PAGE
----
Jews in the Anders Army – all Polish citizens had the right to join the Polish Army in the USSR under the command of general Władysław Anders. In the beginning (summer and autumn of 1941) many Jews were accepted in the army, in December they constituted 40% of the soldiers. On 1 December 1941, soviet government announced that only people with Polish nationality were regarded as Polish citizens (Ukrainians, Byelorussians, Lithuanians and Jews would be treated as Soviet citizens and so they could not join Polish army). The Polish ambassador protested. As a result of the negotiations, the USSR government agreed to regard Jews who came from central and western Poland as Polish citizens. However, those directives were applied inconsistently due to obstacles created by the soviet government delegates and Polish military men. The reasons of this situation included nationalism, anti Semitism, the limited amount of food rations granted to the Polish army on the basis of agreement with the USSR (96,000 from the December 1941). The argument became even more intense when the Polish army was evacuated to Iran in the spring of 1942 (only some part of the soldiers could leave the USSR). Considering the 77,000 of the Anders Army soldiers, only 3,500 Jews reached Iran in the end. The rest of them was demobilised and left in the USSR. During the Anders Army stay in Palestine, app. 3,000 Jews deserted and joined Jewish military organisations: Haganah and Irgun.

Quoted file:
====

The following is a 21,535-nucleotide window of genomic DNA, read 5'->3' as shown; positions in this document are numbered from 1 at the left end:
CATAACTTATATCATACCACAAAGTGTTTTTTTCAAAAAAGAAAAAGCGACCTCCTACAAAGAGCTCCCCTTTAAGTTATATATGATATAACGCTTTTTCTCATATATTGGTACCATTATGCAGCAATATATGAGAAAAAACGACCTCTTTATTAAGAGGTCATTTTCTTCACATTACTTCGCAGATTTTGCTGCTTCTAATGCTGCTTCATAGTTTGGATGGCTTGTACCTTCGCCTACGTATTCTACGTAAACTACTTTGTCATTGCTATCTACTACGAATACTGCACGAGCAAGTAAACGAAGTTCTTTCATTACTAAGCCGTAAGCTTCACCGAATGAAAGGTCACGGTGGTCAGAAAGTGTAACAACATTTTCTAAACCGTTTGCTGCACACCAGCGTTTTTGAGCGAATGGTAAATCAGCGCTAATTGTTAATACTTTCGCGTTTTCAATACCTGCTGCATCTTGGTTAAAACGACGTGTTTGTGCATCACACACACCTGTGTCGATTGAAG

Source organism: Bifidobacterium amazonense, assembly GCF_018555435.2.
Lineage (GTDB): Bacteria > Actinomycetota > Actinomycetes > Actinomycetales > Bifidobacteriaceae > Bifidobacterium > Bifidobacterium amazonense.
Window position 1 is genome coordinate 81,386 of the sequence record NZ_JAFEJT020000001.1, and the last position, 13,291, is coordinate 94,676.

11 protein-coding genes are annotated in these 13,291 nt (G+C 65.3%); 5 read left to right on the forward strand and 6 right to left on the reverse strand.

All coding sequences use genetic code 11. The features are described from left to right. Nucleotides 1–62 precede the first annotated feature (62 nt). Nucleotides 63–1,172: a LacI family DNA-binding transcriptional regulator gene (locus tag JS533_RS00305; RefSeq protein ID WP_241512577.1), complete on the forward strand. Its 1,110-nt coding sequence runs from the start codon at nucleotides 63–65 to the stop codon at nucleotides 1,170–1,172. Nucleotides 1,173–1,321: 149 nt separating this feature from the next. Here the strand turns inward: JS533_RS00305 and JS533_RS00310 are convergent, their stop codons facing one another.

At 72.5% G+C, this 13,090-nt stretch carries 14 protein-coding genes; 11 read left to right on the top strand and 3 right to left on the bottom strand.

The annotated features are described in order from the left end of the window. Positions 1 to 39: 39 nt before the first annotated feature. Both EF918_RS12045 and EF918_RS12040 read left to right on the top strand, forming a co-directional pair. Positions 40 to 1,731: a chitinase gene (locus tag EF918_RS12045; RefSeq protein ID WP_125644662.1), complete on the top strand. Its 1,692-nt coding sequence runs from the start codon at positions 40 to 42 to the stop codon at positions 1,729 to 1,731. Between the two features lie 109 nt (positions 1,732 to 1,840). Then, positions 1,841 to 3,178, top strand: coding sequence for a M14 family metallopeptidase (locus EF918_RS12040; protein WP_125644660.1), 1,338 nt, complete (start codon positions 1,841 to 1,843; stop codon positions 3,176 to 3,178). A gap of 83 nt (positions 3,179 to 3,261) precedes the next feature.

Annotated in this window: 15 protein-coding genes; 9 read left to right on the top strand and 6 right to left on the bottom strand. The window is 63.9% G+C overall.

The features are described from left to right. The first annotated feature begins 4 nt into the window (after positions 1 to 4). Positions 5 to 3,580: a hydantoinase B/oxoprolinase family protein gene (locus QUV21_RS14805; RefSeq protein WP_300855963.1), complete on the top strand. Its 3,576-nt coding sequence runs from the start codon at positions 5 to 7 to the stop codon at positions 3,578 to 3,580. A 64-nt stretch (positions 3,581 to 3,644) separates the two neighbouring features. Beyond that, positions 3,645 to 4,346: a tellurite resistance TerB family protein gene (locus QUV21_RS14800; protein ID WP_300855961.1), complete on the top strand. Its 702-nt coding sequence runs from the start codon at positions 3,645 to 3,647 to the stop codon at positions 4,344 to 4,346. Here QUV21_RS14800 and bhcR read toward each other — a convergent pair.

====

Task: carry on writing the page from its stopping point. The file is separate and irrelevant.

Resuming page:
Jews in the Anders Army
The term was created within the framework of the project Zapisywanie świata żydowskiego w Polsce [recording the Jewish environment in Poland], whose author is Anka Grupińska, a well-known Polish journalist and writer, specializing in the modern history of the Polish Jews. The project, initiated in 2006 by the Museum of the History of Polish Jews, consists in recording interviews with Polish Jews from all generations.